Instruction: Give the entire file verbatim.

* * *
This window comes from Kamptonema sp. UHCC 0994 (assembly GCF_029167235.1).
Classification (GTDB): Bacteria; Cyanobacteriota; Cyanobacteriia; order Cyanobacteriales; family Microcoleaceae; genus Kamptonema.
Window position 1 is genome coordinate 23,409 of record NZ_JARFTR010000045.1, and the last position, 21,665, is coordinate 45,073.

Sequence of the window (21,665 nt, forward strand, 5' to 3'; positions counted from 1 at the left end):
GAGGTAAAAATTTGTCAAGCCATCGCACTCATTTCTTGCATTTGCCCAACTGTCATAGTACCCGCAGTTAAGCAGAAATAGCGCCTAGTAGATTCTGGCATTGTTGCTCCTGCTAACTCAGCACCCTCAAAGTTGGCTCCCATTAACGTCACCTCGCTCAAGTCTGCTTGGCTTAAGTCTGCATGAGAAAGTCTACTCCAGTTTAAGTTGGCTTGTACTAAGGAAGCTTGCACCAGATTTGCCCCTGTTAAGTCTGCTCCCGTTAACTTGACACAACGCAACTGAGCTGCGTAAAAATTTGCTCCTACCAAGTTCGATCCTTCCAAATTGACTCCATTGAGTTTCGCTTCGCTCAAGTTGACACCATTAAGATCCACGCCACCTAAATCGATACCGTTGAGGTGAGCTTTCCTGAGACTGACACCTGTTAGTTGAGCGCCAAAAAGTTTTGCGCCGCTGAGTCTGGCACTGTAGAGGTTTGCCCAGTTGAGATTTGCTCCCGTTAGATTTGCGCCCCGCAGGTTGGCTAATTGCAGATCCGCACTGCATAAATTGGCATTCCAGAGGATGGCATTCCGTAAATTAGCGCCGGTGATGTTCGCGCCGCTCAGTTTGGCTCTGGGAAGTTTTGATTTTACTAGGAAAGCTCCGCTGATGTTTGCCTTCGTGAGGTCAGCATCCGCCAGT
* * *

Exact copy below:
This window comes from Kamptonema sp. UHCC 0994 (assembly GCF_029167235.1).
Classification (GTDB): Bacteria; Cyanobacteriota; Cyanobacteriia; order Cyanobacteriales; family Microcoleaceae; genus Kamptonema.
Window position 1 is genome coordinate 23,409 of record NZ_JARFTR010000045.1, and the last position, 21,665, is coordinate 45,073.

Sequence of the window (21,665 nt, forward strand, 5' to 3'; positions counted from 1 at the left end):
GAGGTAAAAATTTGTCAAGCCATCGCACTCATTTCTTGCATTTGCCCAACTGTCATAGTACCCGCAGTTAAGCAGAAATAGCGCCTAGTAGATTCTGGCATTGTTGCTCCTGCTAACTCAGCACCCTCAAAGTTGGCTCCCATTAACGTCACCTCGCTCAAGTCTGCTTGGCTTAAGTCTGCATGAGAAAGTCTACTCCAGTTTAAGTTGGCTTGTACTAAGGAAGCTTGCACCAGATTTGCCCCTGTTAAGTCTGCTCCCGTTAACTTGACACAACGCAACTGAGCTGCGTAAAAATTTGCTCCTACCAAGTTCGATCCTTCCAAATTGACTCCATTGAGTTTCGCTTCGCTCAAGTTGACACCATTAAGATCCACGCCACCTAAATCGATACCGTTGAGGTGAGCTTTCCTGAGACTGACACCTGTTAGTTGAGCGCCAAAAAGTTTTGCGCCGCTGAGTCTGGCACTGTAGAGGTTTGCCCAGTTGAGATTTGCTCCCGTTAGATTTGCGCCCCGCAGGTTGGCTAATTGCAGATCCGCACTGCATAAATTGGCATTCCAGAGGATGGCATTCCGTAAATTAGCGCCGGTGATGTTCGCGCCGCTCAGTTTGGCTCTGGGAAGTTTTGATTTTACTAGGAAAGCTCCGCTGATGTTTGCCTTCGTGAGGTCAGCATCCGCCAGT